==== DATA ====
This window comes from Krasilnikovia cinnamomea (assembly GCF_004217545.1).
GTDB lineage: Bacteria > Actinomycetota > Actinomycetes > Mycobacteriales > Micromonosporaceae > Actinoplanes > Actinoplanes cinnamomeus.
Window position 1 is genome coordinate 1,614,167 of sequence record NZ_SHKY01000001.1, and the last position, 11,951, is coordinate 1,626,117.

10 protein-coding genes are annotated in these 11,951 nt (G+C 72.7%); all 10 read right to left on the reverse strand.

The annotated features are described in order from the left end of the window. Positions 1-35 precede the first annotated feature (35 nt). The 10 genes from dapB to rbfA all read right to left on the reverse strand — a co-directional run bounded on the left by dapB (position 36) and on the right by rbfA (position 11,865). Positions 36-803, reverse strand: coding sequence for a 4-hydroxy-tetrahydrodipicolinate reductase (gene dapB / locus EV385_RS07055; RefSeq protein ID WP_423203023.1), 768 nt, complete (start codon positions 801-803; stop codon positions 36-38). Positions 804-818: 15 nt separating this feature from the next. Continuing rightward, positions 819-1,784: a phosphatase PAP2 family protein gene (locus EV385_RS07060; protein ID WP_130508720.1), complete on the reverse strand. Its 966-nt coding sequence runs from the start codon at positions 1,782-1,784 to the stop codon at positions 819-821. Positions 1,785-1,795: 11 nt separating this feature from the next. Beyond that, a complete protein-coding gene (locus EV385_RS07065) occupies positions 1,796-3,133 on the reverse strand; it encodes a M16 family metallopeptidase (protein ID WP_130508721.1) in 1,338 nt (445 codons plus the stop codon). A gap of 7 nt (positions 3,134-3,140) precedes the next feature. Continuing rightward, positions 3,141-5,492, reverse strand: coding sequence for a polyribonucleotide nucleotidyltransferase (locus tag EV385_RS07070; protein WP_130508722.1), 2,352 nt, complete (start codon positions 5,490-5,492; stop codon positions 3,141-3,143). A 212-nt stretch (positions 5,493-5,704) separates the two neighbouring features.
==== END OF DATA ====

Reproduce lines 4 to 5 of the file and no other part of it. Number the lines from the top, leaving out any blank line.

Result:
10 protein-coding genes are annotated in these 11,951 nt (G+C 72.7%); all 10 read right to left on the reverse strand.

The annotated features are described in order from the left end of the window. Positions 1-35 precede the first annotated feature (35 nt). The 10 genes from dapB to rbfA all read right to left on the reverse strand — a co-directional run bounded on the left by dapB (position 36) and on the right by rbfA (position 11,865). Positions 36-803, reverse strand: coding sequence for a 4-hydroxy-tetrahydrodipicolinate reductase (gene dapB / locus EV385_RS07055; RefSeq protein ID WP_423203023.1), 768 nt, complete (start codon positions 801-803; stop codon positions 36-38). Positions 804-818: 15 nt separating this feature from the next. Continuing rightward, positions 819-1,784: a phosphatase PAP2 family protein gene (locus EV385_RS07060; protein ID WP_130508720.1), complete on the reverse strand. Its 966-nt coding sequence runs from the start codon at positions 1,782-1,784 to the stop codon at positions 819-821. Positions 1,785-1,795: 11 nt separating this feature from the next. Beyond that, a complete protein-coding gene (locus EV385_RS07065) occupies positions 1,796-3,133 on the reverse strand; it encodes a M16 family metallopeptidase (protein ID WP_130508721.1) in 1,338 nt (445 codons plus the stop codon). A gap of 7 nt (positions 3,134-3,140) precedes the next feature. Continuing rightward, positions 3,141-5,492, reverse strand: coding sequence for a polyribonucleotide nucleotidyltransferase (locus tag EV385_RS07070; protein WP_130508722.1), 2,352 nt, complete (start codon positions 5,490-5,492; stop codon positions 3,141-3,143). A 212-nt stretch (positions 5,493-5,704) separates the two neighbouring features.